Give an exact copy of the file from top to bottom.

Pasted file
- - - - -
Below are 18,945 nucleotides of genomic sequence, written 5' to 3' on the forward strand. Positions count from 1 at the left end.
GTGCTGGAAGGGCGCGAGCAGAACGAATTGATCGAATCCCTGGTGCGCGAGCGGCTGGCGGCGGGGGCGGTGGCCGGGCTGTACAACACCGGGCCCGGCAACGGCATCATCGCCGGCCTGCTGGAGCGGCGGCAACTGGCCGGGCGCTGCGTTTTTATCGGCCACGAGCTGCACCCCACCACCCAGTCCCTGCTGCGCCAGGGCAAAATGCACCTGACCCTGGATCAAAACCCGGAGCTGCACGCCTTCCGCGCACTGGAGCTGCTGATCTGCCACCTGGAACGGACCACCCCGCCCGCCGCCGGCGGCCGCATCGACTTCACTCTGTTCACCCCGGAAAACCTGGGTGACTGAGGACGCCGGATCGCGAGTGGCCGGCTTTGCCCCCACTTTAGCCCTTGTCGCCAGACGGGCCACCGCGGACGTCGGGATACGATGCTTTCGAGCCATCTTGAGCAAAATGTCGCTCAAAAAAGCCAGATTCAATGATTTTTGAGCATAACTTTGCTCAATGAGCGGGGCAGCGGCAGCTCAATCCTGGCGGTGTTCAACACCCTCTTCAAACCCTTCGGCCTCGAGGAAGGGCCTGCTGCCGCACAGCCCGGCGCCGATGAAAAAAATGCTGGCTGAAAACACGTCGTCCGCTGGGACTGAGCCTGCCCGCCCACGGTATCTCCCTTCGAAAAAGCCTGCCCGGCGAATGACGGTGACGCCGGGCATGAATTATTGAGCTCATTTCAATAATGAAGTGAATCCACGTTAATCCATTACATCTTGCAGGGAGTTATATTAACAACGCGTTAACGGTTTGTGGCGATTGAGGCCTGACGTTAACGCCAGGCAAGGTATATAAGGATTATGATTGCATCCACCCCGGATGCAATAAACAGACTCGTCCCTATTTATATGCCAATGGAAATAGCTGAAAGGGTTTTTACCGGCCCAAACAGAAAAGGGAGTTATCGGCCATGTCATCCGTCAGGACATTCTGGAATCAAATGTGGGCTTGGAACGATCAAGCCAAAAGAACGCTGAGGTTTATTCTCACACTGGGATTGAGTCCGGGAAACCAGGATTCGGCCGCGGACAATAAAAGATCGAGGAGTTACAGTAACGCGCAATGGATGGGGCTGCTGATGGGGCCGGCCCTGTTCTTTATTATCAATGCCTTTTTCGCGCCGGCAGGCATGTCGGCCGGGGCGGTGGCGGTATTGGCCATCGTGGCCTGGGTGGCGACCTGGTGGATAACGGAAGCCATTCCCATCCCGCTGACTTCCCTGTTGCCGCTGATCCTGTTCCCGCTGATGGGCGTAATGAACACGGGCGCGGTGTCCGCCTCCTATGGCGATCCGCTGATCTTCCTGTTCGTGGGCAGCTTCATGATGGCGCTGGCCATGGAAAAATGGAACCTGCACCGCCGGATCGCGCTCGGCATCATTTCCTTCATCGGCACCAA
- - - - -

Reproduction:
Below are 18,945 nucleotides of genomic sequence, written 5' to 3' on the forward strand. Positions count from 1 at the left end.
GTGCTGGAAGGGCGCGAGCAGAACGAATTGATCGAATCCCTGGTGCGCGAGCGGCTGGCGGCGGGGGCGGTGGCCGGGCTGTACAACACCGGGCCCGGCAACGGCATCATCGCCGGCCTGCTGGAGCGGCGGCAACTGGCCGGGCGCTGCGTTTTTATCGGCCACGAGCTGCACCCCACCACCCAGTCCCTGCTGCGCCAGGGCAAAATGCACCTGACCCTGGATCAAAACCCGGAGCTGCACGCCTTCCGCGCACTGGAGCTGCTGATCTGCCACCTGGAACGGACCACCCCGCCCGCCGCCGGCGGCCGCATCGACTTCACTCTGTTCACCCCGGAAAACCTGGGTGACTGAGGACGCCGGATCGCGAGTGGCCGGCTTTGCCCCCACTTTAGCCCTTGTCGCCAGACGGGCCACCGCGGACGTCGGGATACGATGCTTTCGAGCCATCTTGAGCAAAATGTCGCTCAAAAAAGCCAGATTCAATGATTTTTGAGCATAACTTTGCTCAATGAGCGGGGCAGCGGCAGCTCAATCCTGGCGGTGTTCAACACCCTCTTCAAACCCTTCGGCCTCGAGGAAGGGCCTGCTGCCGCACAGCCCGGCGCCGATGAAAAAAATGCTGGCTGAAAACACGTCGTCCGCTGGGACTGAGCCTGCCCGCCCACGGTATCTCCCTTCGAAAAAGCCTGCCCGGCGAATGACGGTGACGCCGGGCATGAATTATTGAGCTCATTTCAATAATGAAGTGAATCCACGTTAATCCATTACATCTTGCAGGGAGTTATATTAACAACGCGTTAACGGTTTGTGGCGATTGAGGCCTGACGTTAACGCCAGGCAAGGTATATAAGGATTATGATTGCATCCACCCCGGATGCAATAAACAGACTCGTCCCTATTTATATGCCAATGGAAATAGCTGAAAGGGTTTTTACCGGCCCAAACAGAAAAGGGAGTTATCGGCCATGTCATCCGTCAGGACATTCTGGAATCAAATGTGGGCTTGGAACGATCAAGCCAAAAGAACGCTGAGGTTTATTCTCACACTGGGATTGAGTCCGGGAAACCAGGATTCGGCCGCGGACAATAAAAGATCGAGGAGTTACAGTAACGCGCAATGGATGGGGCTGCTGATGGGGCCGGCCCTGTTCTTTATTATCAATGCCTTTTTCGCGCCGGCAGGCATGTCGGCCGGGGCGGTGGCGGTATTGGCCATCGTGGCCTGGGTGGCGACCTGGTGGATAACGGAAGCCATTCCCATCCCGCTGACTTCCCTGTTGCCGCTGATCCTGTTCCCGCTGATGGGCGTAATGAACACGGGCGCGGTGTCCGCCTCCTATGGCGATCCGCTGATCTTCCTGTTCGTGGGCAGCTTCATGATGGCGCTGGCCATGGAAAAATGGAACCTGCACCGCCGGATCGCGCTCGGCATCATTTCCTTCATCGGCACCAA